Instead of using normal birthday candles for Humphrey’s second birthday, I decided to make some edible birthday candle dog treats instead. Safer and tastier! I usually leave normal candles unlit and remove before cutting to serve, although Oli got to have his photo taken with very briefly lit candles on his recent 10th birthday. Such a good boy! Humphrey isn’t yet a patient poser, so I decided to forgo candles altogether and make treats instead.
Tasty Candle Treats
You can apply this technique to any suitable treat dough and any combination of colours. It works for human cookie dough, too! I have to confess, after making these twists, I was already plotting Christmas treats. Then I learned that dogs don’t see red and green like we do, so that was off my treat to-do list.
Contrary to what many people believe, dogs are not colour blind. They just see colours (and more) quite differently than people. Check out our post on dog vision vs. human vision for details and side-by-side photo examples. They don’t really care about colourful or pretty treats, though. They only care about the doggone delicious scents and flavours. But we humans can have a little fun!
Making Edible Birthday Candle Dog Treats
Choosing a Base Dough
Similar treats can be made using any rollable dog treat dough. If adding colours, the lighter the dough, the easier it will be to tint true colours.
If you are making these for human treats instead, then a rollable cookie dough, pastry, or even a sweet bread dough could work nicely.
Choosing Tinting Colours and Ingredients
Candles can be made in one colour or using combined colours for a spiral candle, as shown. Any dog-friendly tints can be used to make coloured dough, but don’t forget about the important elements of flavours and smells when choosing and mixing colours. You can read more about tinting treats in our post on using natural food colourings for dog treats.
Our Birthday Candle Combinations
I made a simple sour cream and chicken stock dough to get my base white-ish and a combination of food colouring and natural add-ins for each colour in the treats shown. I also included some dog-friendly seasonings with the different colours as well which is why you can see some flecks and specks in the treats. Healthy turmeric is particularly handy for yellow, but a touch of yellow also helps a light red or beetroot tint look redder vs. pink. I added a dash of black pepper (to compliment the turmeric) to the blue and dried herbs to the green.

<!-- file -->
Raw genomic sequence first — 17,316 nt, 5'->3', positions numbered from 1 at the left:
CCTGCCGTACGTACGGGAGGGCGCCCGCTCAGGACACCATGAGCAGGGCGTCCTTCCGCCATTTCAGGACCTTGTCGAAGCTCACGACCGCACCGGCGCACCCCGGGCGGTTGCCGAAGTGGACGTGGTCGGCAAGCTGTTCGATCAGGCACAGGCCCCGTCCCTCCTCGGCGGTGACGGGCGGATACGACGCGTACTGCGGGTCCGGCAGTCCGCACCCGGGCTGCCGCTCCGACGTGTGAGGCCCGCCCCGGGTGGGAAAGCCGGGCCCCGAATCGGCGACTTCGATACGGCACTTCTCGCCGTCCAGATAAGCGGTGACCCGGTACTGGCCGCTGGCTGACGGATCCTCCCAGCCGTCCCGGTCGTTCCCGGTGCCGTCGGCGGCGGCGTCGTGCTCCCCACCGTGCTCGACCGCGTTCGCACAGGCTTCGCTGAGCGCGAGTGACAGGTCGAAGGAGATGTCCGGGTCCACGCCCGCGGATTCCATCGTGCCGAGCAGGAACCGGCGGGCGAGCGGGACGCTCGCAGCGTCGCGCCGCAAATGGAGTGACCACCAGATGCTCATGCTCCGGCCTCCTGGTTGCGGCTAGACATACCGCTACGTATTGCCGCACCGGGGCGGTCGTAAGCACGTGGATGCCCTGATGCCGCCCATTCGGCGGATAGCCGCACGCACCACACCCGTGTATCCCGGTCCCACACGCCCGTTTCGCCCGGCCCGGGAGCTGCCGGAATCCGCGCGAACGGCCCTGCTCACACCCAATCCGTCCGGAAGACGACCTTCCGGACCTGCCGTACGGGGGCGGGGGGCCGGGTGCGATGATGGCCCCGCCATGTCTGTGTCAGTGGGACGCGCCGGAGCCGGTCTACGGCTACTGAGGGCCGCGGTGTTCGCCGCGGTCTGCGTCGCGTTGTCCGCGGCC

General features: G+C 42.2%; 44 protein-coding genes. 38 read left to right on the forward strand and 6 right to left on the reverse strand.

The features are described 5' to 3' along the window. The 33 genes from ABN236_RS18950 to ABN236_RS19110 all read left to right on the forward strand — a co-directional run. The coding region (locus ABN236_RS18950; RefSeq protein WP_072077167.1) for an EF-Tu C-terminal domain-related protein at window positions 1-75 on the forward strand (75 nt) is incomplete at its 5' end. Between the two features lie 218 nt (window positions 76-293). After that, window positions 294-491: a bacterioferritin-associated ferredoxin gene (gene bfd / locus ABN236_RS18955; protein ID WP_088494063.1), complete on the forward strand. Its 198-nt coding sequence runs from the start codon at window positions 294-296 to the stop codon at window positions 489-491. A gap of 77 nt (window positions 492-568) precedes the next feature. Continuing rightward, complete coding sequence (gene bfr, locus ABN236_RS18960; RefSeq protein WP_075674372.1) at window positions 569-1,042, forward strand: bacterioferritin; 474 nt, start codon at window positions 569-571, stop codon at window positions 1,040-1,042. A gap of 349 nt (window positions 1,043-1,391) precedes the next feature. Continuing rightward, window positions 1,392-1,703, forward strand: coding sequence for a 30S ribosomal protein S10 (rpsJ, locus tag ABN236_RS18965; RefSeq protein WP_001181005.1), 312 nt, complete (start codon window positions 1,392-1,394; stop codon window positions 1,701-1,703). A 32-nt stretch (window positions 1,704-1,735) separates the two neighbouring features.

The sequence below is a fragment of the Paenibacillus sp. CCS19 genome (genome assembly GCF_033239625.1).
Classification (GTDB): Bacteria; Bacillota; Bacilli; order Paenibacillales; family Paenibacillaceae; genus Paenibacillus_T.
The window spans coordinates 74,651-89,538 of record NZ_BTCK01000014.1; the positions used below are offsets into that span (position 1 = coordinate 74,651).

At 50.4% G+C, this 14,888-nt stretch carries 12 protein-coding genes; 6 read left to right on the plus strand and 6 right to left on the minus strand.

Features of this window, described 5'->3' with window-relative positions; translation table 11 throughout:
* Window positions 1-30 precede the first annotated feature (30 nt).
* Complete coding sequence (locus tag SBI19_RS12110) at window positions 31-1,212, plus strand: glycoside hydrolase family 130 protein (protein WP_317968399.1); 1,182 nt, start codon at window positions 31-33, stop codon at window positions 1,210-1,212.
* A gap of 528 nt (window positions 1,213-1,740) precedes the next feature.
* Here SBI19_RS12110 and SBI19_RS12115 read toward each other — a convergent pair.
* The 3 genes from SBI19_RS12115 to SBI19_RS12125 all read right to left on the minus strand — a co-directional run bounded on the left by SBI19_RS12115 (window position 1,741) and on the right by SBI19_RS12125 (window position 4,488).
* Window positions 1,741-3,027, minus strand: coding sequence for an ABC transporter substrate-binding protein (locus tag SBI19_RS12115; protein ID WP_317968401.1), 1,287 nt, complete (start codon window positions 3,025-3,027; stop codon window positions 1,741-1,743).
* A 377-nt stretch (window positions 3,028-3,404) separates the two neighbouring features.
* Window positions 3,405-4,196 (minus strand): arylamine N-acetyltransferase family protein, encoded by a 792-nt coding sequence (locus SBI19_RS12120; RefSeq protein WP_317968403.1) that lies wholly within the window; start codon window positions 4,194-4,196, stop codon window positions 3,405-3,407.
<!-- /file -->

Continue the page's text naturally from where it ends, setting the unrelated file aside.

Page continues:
Aiming for white when baking treats is tricky. Many of our favourite doughs are naturally coloured by their base ingredients. For those that aren’t, very few white (or whitish) binders will stay white when baked. Embrace a little beige! It will make baking options easier and the dogs won’t care.
🥄 Making the Treats:
Preparing the dough:
- Preheat the oven and mix the dough according to your chosen recipe.
- Divide your dough into smaller portions for tinting.
- Tint individually to your preference.
Forming the candle shapes:
- To form a basic stick, simply hand roll a small ball of dough into a cane shape on a lightly floured surface and trim the ends if/as needed.
- To form a multi-coloured twist, like the treats shown, roll a cane of each colour separately on a lightly floured surface. Starting from one end, gently twist the two canes together. Optional: As shown, lightly roll the twisted cane for a smoother shape and trim the ends square.
If you are using a stretchy dough, this is exactly the same as making bread sticks. If you are using a biscuit dough, like our pictured treats, you need to be a little more careful in shaping and handling so as not to crack or break your candle sticks before baking.
Baking the treats:
- Chill if needed for your chosen recipe, and then bake according to recipe. Keep an eye on the oven. The smaller/thinner the cane, the shorter the baking time.
- Cool before serving and storage.
Using Edible Candles on a Dog Birthday Cake
If/when inserting biscuit candles into a cake, it helps to make a small hole for each candle first so that you don’t accidentally crack the candle trying to push it in. This is especially important if you have a dense cake, like our meatloaf birthday cake.
Fun with Our Offcuts and Extra Treat Dough
I made extra candle treats, but still had more dog than I wanted for candles as well as the offcut ends. I decided to marble these together into some rainbow treats. They came out much cuter than I expected. I was hooked on marbling… Check out our unicorn bone rainbow marbled dog treats for full details on creating colourful marbled treat.
🦴 Hungry for more tasty treats? There are all sorts of different DIY dog treats here on the blog. Woofs! Remember, treats (bought or homemade) are for spoiling your pup in moderation. We share ideas here from treats that we make ourselves for our pets, but different animals will have different preferences (likes or dislikes) and dietary needs. Some pets may have special dietary requirements and/or food allergies or intolerances. If you are ever in doubt or have questions about what’s suitable for your pet, have a chat with your trusted vet.